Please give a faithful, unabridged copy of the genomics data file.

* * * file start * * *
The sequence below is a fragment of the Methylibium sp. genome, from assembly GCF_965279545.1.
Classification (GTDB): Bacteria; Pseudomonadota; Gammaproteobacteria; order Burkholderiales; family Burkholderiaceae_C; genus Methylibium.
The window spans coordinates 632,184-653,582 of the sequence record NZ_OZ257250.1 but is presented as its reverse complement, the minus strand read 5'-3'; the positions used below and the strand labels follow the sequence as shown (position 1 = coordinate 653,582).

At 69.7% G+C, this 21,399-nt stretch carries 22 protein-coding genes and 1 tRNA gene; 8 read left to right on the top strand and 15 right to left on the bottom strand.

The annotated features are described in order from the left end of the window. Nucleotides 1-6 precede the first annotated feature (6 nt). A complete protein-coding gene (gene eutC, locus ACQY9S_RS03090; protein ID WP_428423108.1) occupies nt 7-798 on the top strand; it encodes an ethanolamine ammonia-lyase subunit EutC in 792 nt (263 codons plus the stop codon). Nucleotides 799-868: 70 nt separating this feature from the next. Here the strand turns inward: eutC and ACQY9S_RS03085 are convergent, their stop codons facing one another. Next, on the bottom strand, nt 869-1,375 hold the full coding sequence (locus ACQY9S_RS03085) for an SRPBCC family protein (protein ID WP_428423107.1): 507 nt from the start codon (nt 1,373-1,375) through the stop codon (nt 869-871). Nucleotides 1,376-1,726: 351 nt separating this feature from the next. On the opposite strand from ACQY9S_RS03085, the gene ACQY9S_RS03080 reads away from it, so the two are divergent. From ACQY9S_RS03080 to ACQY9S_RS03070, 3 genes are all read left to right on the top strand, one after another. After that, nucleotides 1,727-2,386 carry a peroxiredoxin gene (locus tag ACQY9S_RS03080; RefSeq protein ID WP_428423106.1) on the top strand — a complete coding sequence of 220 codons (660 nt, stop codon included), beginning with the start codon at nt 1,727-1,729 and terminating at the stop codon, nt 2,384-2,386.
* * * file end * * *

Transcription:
The sequence below is a fragment of the Methylibium sp. genome, from assembly GCF_965279545.1.
Classification (GTDB): Bacteria; Pseudomonadota; Gammaproteobacteria; order Burkholderiales; family Burkholderiaceae_C; genus Methylibium.
The window spans coordinates 632,184-653,582 of the sequence record NZ_OZ257250.1 but is presented as its reverse complement, the minus strand read 5'-3'; the positions used below and the strand labels follow the sequence as shown (position 1 = coordinate 653,582).

At 69.7% G+C, this 21,399-nt stretch carries 22 protein-coding genes and 1 tRNA gene; 8 read left to right on the top strand and 15 right to left on the bottom strand.

The annotated features are described in order from the left end of the window. Nucleotides 1-6 precede the first annotated feature (6 nt). A complete protein-coding gene (gene eutC, locus ACQY9S_RS03090; protein ID WP_428423108.1) occupies nt 7-798 on the top strand; it encodes an ethanolamine ammonia-lyase subunit EutC in 792 nt (263 codons plus the stop codon). Nucleotides 799-868: 70 nt separating this feature from the next. Here the strand turns inward: eutC and ACQY9S_RS03085 are convergent, their stop codons facing one another. Next, on the bottom strand, nt 869-1,375 hold the full coding sequence (locus ACQY9S_RS03085) for an SRPBCC family protein (protein ID WP_428423107.1): 507 nt from the start codon (nt 1,373-1,375) through the stop codon (nt 869-871). Nucleotides 1,376-1,726: 351 nt separating this feature from the next. On the opposite strand from ACQY9S_RS03085, the gene ACQY9S_RS03080 reads away from it, so the two are divergent. From ACQY9S_RS03080 to ACQY9S_RS03070, 3 genes are all read left to right on the top strand, one after another. After that, nucleotides 1,727-2,386 carry a peroxiredoxin gene (locus tag ACQY9S_RS03080; RefSeq protein ID WP_428423106.1) on the top strand — a complete coding sequence of 220 codons (660 nt, stop codon included), beginning with the start codon at nt 1,727-1,729 and terminating at the stop codon, nt 2,384-2,386.